Sinking into a Classical Sunset — by Translator Jay Rubin

May GLLI Blog Series:  Japan in Translation, No. 19   June 28, 2018 is the official UK publication date for my Penguin Book of Japanese Short Stories, which will contain thirty-one complete stories, one segment from an episodic story, one novella, and two excerpts from novels. Assembling the pieces, which range in publication date from … Continue reading Sinking into a Classical Sunset — by Translator Jay Rubin

Selected Japanese Picture Books — by Andrew Wong

May GLLI Blog Series:  Japan in Translation, No. 18 Picture books anyone? I confess, I don’t remember reading many picture books in my childhood. I recall keeping a prized collection of The Adventures of Tintin and The Adventures of Asterix (eventually given away), but not many other kinds of stories told in pictures. Having missed out of … Continue reading Selected Japanese Picture Books — by Andrew Wong

Melek Ortabasi on Japanese Literature as World Literature

May GLLI Blog Series:  Japan in Translation, No. 17 I would argue that any literature, translated or not, is part of the international trove of human cultural production. But it is true that those of us who can’t read works in the original have to rely on translation to hear otherwise inaccessible literary voices. It … Continue reading Melek Ortabasi on Japanese Literature as World Literature

The Good Fortune to Publish Translations — Stone Bridge Publisher Peter Goodman

May GLLI Blog Series:  Japan in Translation, No. 16 I can’t tell you the number of times we’ve been pitched a literary translation with the line: “The author is a best-seller in Japan.” If you know anything about Americans, you know that that argument is a non-starter. We Americans don’t really care about accomplishments beyond … Continue reading The Good Fortune to Publish Translations — Stone Bridge Publisher Peter Goodman

The Four Immigrants Manga — Frederik L. Schodt

May GLLI Blog Series:  Japan in Translation, No. 15 Editor's note:  Fred Schodt is best known for his work popularizing manga and anime outside of Japan.  But he has also spent much of his career shedding light on little known aspects of Japanese popular culture and history:  for instance, the story of Native American adventurer Ranald … Continue reading The Four Immigrants Manga — Frederik L. Schodt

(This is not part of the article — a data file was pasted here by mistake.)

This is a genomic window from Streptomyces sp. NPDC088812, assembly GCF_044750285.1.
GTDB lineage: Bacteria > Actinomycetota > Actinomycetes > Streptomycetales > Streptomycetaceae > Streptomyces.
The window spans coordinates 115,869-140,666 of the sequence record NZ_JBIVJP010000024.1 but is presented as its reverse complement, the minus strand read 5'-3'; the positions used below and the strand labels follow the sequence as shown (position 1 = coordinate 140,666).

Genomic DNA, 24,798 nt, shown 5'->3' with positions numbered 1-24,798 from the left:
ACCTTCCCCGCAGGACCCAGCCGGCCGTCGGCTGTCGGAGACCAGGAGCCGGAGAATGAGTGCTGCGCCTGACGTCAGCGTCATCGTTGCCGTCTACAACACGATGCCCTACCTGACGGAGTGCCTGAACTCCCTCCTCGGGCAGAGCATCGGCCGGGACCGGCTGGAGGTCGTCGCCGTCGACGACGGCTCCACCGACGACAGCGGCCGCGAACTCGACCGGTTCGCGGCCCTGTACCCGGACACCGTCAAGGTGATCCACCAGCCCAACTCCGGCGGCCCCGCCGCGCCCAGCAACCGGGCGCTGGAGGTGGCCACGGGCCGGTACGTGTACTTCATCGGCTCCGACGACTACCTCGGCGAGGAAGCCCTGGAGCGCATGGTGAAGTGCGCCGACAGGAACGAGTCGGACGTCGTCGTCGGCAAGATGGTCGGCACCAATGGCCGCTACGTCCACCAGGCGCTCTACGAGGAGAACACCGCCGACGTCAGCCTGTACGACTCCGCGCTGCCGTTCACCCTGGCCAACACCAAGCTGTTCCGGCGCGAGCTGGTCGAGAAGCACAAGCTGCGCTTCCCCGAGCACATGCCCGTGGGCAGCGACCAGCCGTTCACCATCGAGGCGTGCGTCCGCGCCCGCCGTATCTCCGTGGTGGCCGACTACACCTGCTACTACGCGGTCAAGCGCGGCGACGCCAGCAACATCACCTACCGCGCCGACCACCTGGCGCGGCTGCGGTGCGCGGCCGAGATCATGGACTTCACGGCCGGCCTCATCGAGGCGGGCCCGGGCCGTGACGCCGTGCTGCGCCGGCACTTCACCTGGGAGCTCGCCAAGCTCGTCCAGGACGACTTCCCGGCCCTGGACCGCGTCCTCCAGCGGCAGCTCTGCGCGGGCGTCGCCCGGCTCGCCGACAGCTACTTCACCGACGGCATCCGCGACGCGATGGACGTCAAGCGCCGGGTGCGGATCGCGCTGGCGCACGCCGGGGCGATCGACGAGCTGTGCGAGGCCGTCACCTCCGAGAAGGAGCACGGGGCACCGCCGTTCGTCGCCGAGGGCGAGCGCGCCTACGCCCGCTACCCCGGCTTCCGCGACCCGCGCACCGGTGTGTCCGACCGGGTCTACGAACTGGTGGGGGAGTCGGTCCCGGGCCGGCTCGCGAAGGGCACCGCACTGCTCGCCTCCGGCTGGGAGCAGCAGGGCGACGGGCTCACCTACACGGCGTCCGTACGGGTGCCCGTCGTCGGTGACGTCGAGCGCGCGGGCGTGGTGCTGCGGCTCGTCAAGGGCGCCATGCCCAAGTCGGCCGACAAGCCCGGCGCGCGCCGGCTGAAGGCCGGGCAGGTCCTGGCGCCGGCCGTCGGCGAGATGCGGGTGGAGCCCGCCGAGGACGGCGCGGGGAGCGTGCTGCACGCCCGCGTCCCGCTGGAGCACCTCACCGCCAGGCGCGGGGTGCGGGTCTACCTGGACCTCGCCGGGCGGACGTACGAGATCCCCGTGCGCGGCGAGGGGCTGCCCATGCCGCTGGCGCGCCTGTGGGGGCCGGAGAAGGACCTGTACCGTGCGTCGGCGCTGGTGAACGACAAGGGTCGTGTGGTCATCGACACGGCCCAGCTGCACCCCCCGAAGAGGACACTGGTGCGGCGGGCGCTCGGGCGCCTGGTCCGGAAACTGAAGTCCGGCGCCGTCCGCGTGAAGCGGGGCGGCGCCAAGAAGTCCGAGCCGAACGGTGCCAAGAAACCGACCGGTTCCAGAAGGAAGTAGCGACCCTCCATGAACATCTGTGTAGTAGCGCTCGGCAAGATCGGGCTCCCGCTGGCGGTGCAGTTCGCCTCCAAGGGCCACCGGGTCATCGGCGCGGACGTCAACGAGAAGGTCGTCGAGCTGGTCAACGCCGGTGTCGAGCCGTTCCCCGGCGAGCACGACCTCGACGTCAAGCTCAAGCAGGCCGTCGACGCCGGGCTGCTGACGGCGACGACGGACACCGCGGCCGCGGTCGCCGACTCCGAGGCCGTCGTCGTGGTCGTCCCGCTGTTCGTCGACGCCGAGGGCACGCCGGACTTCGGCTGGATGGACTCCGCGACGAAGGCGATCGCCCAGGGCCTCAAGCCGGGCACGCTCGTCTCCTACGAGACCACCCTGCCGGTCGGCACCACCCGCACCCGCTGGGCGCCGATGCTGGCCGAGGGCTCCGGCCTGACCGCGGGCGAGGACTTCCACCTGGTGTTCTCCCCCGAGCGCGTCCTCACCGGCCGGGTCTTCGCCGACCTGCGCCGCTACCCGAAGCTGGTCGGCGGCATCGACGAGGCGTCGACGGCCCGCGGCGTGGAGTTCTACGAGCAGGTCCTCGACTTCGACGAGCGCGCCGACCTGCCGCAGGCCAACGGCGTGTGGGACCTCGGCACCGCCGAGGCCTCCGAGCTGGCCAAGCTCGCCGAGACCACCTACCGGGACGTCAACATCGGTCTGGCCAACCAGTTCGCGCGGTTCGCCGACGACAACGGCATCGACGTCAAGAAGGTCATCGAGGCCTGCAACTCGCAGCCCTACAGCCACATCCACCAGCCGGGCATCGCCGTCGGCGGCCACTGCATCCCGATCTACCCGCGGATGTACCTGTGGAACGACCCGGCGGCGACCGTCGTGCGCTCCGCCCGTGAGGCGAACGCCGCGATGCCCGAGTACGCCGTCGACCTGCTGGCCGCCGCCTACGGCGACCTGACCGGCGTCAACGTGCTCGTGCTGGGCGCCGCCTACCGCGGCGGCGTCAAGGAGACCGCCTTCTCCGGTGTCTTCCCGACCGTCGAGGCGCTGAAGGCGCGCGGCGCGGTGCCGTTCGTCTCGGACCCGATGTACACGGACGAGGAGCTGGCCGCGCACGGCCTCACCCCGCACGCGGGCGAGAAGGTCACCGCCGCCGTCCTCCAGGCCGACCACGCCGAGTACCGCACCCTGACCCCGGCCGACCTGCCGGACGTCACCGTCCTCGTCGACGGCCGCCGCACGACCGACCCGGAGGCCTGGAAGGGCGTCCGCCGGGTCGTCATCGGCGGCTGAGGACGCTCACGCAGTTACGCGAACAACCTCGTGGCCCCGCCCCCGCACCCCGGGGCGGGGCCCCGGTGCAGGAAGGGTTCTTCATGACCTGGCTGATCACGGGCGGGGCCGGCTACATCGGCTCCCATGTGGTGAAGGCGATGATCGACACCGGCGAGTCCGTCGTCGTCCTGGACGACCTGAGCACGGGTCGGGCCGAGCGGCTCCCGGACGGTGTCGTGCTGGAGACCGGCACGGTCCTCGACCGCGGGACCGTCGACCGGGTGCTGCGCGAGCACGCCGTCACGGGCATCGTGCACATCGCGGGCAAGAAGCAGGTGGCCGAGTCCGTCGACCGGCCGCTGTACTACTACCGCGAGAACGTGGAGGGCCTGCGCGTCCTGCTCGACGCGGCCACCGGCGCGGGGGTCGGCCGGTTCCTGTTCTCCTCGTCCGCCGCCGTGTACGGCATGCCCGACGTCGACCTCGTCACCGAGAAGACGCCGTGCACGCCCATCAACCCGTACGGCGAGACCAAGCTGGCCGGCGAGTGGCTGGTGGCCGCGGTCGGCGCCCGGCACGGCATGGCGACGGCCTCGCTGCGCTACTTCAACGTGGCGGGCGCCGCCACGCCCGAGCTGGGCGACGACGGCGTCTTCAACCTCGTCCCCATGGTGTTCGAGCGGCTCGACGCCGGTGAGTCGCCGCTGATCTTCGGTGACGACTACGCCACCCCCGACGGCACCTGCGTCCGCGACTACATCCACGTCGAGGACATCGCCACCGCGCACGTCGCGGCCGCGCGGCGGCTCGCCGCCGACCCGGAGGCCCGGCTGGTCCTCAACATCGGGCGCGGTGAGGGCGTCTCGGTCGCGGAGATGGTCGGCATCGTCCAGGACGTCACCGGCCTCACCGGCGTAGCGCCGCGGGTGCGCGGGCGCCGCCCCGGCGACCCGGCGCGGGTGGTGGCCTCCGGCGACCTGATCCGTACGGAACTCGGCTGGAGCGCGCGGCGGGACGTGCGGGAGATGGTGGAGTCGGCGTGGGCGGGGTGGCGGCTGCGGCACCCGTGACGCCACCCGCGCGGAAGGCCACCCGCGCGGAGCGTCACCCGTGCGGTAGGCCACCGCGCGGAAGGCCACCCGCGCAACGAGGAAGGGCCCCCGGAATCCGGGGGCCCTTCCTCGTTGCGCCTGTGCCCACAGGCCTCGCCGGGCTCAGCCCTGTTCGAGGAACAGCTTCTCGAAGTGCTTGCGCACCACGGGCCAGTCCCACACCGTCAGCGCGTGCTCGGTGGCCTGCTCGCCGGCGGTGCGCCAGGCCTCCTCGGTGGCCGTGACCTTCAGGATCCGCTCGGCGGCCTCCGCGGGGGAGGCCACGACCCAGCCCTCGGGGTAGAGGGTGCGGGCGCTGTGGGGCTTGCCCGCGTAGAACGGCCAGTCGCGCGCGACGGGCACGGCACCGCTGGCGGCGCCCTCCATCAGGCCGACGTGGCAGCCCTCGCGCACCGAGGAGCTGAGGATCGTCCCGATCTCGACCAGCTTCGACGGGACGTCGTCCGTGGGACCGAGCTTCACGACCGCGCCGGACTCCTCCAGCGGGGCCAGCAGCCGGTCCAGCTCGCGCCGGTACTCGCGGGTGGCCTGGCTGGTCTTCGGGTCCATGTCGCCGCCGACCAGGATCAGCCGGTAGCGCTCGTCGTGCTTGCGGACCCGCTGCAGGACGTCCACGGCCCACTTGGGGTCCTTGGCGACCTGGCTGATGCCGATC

The Compassionate Imagination – Sally Ito on Translating Misuzu Kaneko

May GLLI Blog Series:  Japan in Translation, No. 14 Editor's note:  When I approached Canadian poet/translator Sally Ito about acting as translator for Are You an Echo? The Lost Poetry of Misuzu Kaneko, she and her aunt Michiko Tsuboi, her co-translator, had already translated at least a dozen of Misuzu's poems on their own.  The … Continue reading The Compassionate Imagination – Sally Ito on Translating Misuzu Kaneko

Anglophoned Fiction Favorites — by Smithsonian BookDragon Terry Hong, part 2

May GLLI Blog Series:  Japan in Translation, No. 13 Editor's note:  Today begins the second installment of Smithsonian BookDragon Terry Hong's current favorites in Japanese translated fiction.  It's interesting though perhaps coincidental to note that five of Terry's nine recommendations were written by women, and seven of the nine were translated by women.  I point … Continue reading Anglophoned Fiction Favorites — by Smithsonian BookDragon Terry Hong, part 2

Anglophoned Fiction Favorites — by Smithsonian BookDragon Terry Hong, part 1

May GLLI Blog Series:  Japan in Translation, No. 12 My two unfinished almost-ABD*-PhDs still makes my mother cringe. I know, I know: even in middle age, my tiger mother looms, not to mention I still have occasional nightmares about missing seminar with my beloved, last advisor. His passing remains my excuse for academic desertion, but … Continue reading Anglophoned Fiction Favorites — by Smithsonian BookDragon Terry Hong, part 1

Translation as Treason — Michael Dylan Welch on Translating Haiku

May GLLI Blog Series:  Japan in Translation, No. 11 Photo credit:  Greenhouse Fabrics In The Book of Tea, Kakuzo Okakura wrote that “Translation is always a treason, and as a Ming author observes, can at its best be only the reverse side of a brocade.” And so it seems to be—the art of translation is … Continue reading Translation as Treason — Michael Dylan Welch on Translating Haiku

Literary Blogger Tony Malone on Translations of Natsume Sōseki

May GLLI Blog Series:  Japan in Translation, No. 10 Part of the joy of reading literature in translation comes from discovering new voices and enjoyable writing, and without the actual translator that wouldn’t be possible.  The words we read come not from the writer but their foreign-language representative: Yoko Ogawa’s sinister prose is really that … Continue reading Literary Blogger Tony Malone on Translations of Natsume Sōseki